34/ “VINO BLANCO Y NEGRO”
performed for 'Performance Teoría Y Práctica' conference, curated by Álvaro Terrones and Bartolomé Ferrando, Universidad Politécnica de Valencia, 9th May 2013.
I made my first performance in Spain, and gave it a title in Spanish. I know hardly any Spanish, but I know enough to say “black and white wine”. And that very much sounds like a Duncan performance. So I decided that straight off, but ideas were slow to develop much beyond that since my head was so full of the other performance I was planning, my large-scale thirty-third performance in Brighton, “Old Tricks”.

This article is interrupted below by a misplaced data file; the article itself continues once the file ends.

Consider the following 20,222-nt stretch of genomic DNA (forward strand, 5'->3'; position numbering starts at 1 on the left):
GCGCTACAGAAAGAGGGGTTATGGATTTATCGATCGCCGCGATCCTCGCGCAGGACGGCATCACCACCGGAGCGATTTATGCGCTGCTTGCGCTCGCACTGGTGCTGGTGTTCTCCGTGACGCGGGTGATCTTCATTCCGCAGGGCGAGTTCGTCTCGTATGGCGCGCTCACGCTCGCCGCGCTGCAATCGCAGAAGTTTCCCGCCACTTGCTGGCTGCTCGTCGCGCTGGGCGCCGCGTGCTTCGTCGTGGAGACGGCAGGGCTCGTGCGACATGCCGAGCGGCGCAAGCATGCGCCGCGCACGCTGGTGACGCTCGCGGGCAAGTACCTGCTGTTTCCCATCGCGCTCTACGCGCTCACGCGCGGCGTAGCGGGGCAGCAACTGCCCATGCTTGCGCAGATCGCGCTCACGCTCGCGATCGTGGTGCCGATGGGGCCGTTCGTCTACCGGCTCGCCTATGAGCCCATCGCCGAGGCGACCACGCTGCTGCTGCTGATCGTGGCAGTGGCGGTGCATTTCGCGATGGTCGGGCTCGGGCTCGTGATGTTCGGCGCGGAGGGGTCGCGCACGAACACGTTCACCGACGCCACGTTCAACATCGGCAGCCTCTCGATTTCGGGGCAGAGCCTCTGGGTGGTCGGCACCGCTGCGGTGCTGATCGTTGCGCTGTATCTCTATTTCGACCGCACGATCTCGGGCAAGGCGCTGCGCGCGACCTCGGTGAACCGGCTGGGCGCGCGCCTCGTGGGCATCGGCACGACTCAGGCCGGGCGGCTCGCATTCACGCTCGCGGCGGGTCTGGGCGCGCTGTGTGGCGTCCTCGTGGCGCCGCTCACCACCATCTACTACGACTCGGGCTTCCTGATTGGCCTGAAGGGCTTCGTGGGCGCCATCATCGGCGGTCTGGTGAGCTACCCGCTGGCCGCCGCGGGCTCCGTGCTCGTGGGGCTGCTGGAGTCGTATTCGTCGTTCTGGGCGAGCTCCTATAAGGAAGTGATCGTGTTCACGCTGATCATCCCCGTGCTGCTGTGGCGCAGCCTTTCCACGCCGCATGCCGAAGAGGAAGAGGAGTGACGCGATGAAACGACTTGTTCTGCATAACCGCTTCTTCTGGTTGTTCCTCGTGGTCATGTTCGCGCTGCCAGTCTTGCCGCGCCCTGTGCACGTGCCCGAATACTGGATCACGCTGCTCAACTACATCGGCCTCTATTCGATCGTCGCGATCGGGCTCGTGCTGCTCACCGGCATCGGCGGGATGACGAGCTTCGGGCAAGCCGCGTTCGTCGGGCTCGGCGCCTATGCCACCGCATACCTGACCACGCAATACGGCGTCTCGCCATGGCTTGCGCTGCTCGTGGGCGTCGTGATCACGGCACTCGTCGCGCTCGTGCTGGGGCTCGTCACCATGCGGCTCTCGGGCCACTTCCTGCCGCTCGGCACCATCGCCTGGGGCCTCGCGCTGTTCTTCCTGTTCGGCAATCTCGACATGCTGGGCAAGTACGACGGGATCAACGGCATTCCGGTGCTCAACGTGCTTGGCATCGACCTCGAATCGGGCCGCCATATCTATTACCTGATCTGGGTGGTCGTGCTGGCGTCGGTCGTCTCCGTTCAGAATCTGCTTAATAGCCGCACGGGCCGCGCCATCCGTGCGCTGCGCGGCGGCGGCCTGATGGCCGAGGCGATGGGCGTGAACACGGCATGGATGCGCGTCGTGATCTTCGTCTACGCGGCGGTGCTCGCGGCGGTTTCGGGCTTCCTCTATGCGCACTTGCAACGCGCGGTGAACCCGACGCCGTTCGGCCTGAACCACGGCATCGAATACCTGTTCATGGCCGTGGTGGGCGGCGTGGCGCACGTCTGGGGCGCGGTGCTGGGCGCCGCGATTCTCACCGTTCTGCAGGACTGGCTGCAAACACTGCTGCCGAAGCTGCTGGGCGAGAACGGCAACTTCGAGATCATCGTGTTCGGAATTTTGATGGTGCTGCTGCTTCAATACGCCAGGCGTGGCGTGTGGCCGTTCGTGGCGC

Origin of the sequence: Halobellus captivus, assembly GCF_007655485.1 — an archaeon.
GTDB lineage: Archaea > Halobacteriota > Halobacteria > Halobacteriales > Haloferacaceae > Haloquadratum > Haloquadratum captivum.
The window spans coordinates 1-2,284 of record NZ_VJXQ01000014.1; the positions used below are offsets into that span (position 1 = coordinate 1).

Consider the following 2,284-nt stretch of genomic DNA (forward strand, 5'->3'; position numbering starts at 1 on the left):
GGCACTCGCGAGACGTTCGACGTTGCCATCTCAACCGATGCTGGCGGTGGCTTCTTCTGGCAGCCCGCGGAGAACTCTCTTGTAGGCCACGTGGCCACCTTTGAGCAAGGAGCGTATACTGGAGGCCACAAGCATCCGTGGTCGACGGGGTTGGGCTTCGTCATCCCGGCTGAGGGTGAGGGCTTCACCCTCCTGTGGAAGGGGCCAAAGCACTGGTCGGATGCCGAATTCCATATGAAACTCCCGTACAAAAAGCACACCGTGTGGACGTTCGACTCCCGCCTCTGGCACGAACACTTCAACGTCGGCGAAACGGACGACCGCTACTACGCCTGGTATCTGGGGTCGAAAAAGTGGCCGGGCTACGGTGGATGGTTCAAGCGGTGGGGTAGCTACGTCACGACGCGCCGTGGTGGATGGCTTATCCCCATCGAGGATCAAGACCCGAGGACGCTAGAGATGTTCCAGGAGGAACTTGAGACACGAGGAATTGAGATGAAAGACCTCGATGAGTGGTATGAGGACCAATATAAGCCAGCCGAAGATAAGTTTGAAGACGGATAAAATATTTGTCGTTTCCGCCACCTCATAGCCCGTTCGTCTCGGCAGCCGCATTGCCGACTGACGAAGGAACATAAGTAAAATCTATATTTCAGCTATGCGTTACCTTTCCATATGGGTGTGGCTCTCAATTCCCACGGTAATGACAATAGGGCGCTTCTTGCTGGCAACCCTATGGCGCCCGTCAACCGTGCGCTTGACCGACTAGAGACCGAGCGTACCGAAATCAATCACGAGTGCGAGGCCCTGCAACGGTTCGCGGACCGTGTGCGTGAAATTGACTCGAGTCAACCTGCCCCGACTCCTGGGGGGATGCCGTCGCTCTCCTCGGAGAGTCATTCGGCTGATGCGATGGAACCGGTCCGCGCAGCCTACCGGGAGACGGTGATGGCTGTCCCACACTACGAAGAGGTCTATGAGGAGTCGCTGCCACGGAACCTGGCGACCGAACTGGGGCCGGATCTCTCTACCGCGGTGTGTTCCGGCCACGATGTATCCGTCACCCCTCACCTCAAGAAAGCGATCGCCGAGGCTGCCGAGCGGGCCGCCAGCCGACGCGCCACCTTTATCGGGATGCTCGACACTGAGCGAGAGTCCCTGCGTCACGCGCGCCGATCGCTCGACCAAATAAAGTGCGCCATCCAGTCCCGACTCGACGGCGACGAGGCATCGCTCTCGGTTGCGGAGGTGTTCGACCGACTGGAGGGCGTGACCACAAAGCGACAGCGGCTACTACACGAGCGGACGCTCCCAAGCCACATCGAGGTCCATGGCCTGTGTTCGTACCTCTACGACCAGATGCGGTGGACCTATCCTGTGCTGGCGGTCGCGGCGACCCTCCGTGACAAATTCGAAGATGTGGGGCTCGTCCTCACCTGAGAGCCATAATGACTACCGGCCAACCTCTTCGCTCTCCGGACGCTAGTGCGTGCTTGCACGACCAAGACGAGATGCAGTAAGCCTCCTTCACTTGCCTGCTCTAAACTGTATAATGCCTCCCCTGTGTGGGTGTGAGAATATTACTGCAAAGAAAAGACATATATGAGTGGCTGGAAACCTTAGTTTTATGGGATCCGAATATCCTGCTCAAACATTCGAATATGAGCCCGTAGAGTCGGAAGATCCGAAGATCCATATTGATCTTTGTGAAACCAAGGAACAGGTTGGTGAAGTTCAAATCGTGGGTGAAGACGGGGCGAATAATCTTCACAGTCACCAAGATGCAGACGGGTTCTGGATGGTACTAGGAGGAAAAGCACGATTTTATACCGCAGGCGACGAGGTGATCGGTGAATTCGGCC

Once I had made my old tricks, I got down to work on my vino blanco y negro. It seemed to be a bit more of a push than it should have been. I decided to make a book to accompany the performance, partly to help me to get a grip on it and give me something concrete to do with my hands while I waited for my ideas to come into proper order in my head, and partly to give myself something to talk about at the conference (I had to talk about how I prepare for performances, and so I thought I could talk about how I sometimes prepare for performances by making books). For really no better reason than that I couldn't think of anything else to put in the book, I filled it with sketches of my tentative ideas for the performance (most of which made it into the piece, one or two of which didn't), and I also put in a copy of a Murillo drawing (for one reason and another) and a few notes in Spanish made with the help of a dictionary. It was quite a nice book though, and it did help me to get my ideas straight. I decided to use the books (I printed fifty copies) as props in the actual performance, and to try to make a more thorough and better job of it than on the couple of previous occasions when I had tried doing the same thing.